We just don’t understand why presenting our standard CareCard along with a driver’s license/BC ID, wouldn’t suffice. I mean, that’s similar to the 2-ID thing I did for the last election.

  15. I will vote against the HST on the weight of the evidence correctly cited by Oleg’s link, but for which I just have the gist: that the HST solus is a regressive tax with respect to the poor.

    Whether the whole tax framework, including some form of HST, will amount to to a progressive tax with respect to the poor is a complex exercise I will leave to the ‘rising tide lifts all boats’ school of theoreticians.

    • Without getting into arguments about whether or not the HST is regressive I think its worth pointing out that if you believe that HST is a regressive tax and that income tax is progressive then you should also believe that PST is regressive.

      So your choice is between two regressive taxes.  Of the two HST is going to be better for the province.

    • You can’t seriously be suggesting that you prefer the PST? Based on you arguments concerning “the poor” one would think you’d either automatically prefer the HST or be calling for a complete removal of any sort of so-called regressive tax.

      The PST compounds at every level. The HST doesn’t.

      That alone makes the PST more expensive to the poor.

      The HST comes with a rebate based on income. The PST doesn’t.

      That alone makes the PST more costly to the poor.

      Seriously guy, I’m not understanding where you’re coming from on this.

  16. I’d be on board with reducing corporate taxes if we would also take steps to increase accountability of corporate officers and limit the legal rights of corporate entities. Corporations claim most of the legal rights of citizens, freedom of expression for instance, but limit liability to the point where no one is accountable for external impacts (e.g. economic, social, environmental). Shareholders seem unwilling or unable to induce corporate responsibility so we either need to regulate heavily, which I suspect the economists would also argue with, or extract a social payment to mitigate their impact on our communities.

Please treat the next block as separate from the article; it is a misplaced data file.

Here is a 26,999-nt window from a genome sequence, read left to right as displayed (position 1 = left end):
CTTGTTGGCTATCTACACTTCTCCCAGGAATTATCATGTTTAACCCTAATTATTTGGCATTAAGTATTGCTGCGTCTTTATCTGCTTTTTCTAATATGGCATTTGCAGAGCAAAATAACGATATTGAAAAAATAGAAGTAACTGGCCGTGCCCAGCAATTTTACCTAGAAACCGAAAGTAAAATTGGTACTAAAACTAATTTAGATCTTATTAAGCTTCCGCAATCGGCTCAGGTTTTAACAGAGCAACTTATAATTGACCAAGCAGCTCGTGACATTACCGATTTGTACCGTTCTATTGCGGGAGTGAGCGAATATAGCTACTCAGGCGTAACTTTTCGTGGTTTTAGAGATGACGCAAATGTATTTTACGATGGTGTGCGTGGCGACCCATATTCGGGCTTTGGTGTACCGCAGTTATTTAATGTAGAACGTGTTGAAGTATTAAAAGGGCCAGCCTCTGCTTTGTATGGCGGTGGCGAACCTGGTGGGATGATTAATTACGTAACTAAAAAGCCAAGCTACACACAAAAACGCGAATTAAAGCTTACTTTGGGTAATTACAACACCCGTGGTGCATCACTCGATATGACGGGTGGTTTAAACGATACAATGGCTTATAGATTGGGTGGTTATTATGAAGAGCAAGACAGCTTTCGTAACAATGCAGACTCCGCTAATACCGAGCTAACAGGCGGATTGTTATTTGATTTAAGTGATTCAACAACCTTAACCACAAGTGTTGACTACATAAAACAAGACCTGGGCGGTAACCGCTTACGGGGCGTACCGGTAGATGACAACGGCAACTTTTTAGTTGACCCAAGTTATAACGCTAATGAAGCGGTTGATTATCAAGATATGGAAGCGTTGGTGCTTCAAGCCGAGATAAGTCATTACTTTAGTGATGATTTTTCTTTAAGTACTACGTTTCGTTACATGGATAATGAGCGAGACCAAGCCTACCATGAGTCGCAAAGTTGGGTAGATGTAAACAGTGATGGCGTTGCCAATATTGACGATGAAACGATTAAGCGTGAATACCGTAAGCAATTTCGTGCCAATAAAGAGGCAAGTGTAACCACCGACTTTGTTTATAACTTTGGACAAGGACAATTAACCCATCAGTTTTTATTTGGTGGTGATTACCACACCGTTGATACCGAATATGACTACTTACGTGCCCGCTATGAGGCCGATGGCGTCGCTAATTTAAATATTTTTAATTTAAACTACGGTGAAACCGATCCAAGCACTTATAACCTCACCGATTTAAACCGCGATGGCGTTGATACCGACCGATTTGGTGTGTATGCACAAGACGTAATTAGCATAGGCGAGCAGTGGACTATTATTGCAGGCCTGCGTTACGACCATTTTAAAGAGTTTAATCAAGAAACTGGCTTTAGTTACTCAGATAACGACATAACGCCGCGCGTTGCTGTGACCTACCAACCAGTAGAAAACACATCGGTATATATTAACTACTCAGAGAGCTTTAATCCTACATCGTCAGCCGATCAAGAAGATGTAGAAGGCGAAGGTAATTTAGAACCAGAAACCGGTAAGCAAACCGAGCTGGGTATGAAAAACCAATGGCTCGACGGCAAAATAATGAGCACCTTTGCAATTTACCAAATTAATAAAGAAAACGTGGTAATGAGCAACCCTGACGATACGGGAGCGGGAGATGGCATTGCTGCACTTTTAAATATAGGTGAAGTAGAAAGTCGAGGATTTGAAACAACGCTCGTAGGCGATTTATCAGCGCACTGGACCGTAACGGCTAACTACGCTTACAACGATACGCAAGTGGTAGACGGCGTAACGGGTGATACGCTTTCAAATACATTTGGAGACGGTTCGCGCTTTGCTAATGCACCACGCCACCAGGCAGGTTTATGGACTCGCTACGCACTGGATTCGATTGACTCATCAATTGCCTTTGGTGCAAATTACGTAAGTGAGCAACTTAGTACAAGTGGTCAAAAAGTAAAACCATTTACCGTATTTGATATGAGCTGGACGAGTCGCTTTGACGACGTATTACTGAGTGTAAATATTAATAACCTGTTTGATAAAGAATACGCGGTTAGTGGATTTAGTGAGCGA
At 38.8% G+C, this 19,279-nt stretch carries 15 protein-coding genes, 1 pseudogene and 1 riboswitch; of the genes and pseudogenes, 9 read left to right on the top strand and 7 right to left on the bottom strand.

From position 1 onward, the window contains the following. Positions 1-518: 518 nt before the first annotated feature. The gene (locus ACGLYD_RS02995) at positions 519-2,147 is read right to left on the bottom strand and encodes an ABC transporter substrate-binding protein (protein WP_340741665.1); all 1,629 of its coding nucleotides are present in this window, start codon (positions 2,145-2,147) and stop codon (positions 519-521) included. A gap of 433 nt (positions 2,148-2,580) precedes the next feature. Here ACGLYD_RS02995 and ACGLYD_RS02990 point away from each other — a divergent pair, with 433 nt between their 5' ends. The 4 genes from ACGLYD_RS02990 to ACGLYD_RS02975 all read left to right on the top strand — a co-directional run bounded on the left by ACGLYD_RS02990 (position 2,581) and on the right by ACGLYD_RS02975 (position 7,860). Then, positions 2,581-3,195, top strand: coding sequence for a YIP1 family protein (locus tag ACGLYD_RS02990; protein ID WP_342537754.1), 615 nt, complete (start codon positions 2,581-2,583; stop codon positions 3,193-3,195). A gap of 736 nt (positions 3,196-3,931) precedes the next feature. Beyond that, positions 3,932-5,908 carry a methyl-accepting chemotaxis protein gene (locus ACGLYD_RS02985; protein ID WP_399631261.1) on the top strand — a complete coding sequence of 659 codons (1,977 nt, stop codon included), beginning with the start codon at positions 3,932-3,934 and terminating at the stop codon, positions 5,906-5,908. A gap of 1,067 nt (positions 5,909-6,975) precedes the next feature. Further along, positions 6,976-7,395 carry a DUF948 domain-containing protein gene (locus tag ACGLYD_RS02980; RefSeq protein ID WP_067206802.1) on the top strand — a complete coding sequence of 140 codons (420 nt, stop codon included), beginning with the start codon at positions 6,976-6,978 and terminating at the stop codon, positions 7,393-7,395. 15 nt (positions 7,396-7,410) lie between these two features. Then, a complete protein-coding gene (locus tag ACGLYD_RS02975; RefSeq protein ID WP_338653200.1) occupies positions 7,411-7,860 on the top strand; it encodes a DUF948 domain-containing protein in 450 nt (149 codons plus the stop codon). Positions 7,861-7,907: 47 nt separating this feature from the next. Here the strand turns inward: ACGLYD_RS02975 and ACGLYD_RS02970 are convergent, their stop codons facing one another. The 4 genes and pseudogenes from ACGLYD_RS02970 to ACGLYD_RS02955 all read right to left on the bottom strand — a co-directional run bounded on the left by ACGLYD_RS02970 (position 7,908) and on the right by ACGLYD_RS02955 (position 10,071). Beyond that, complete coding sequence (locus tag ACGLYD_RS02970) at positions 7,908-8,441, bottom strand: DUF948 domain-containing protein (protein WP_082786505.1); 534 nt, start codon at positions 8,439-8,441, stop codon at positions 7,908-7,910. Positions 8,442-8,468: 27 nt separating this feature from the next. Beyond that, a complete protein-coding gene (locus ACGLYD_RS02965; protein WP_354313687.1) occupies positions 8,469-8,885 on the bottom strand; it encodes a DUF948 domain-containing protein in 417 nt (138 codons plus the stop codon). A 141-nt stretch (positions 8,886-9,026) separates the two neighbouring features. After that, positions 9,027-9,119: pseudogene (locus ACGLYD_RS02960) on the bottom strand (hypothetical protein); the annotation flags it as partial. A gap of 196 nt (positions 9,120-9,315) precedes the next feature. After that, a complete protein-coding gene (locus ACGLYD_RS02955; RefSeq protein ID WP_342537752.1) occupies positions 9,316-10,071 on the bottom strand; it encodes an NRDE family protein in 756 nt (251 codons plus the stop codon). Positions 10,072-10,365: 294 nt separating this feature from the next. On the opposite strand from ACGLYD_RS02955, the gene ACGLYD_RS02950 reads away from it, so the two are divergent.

17. The real issue is that the thing was sprung without warning after (before the election) Campbell said they wouldn’t and it was one of the first things done after the election.  The only other issue is that the HST taxes items that the PST didn’t. Since the alternative to the BC “liberals” is the NDP, I’ll vote to keep the reduced HST (i.e an effective reduction in the provincial tax, since the feds aren’t yet lining up to reduce the basic GST again.)

  18. “BC voters’ referendum options now come down to a choice between less HST and none at all. I think it just became easier to vote for “none at all,” because “as much tax as we’ve been paying” suddenly has no champion.”

    Not “none at all”: the choice is between the HST and going back to the old PST and GST system. And as of now, it’s a choice between a 10% HST and a 12% PST and GST. As long as British Columbians want health care, education, and cradle-to-grave services provided by government (as opposed to the private sector), they will have to pay for it through general taxes.

  19. For me the issue is not the HST – I think it is a better way of dealing with two ad valorem taxes like the GST and the PST. The economic aim of reducing tax on exported materials is beneficial.  The real issue is that Campbell said publicly before the election that he would not impose the HST and then did after the election. The secondary issue is that some items that were not taxed by the PST are now taxed by the HST and that can be hard on low income families.

    I am not with those lefties that say we must tax more to give services which most do not need.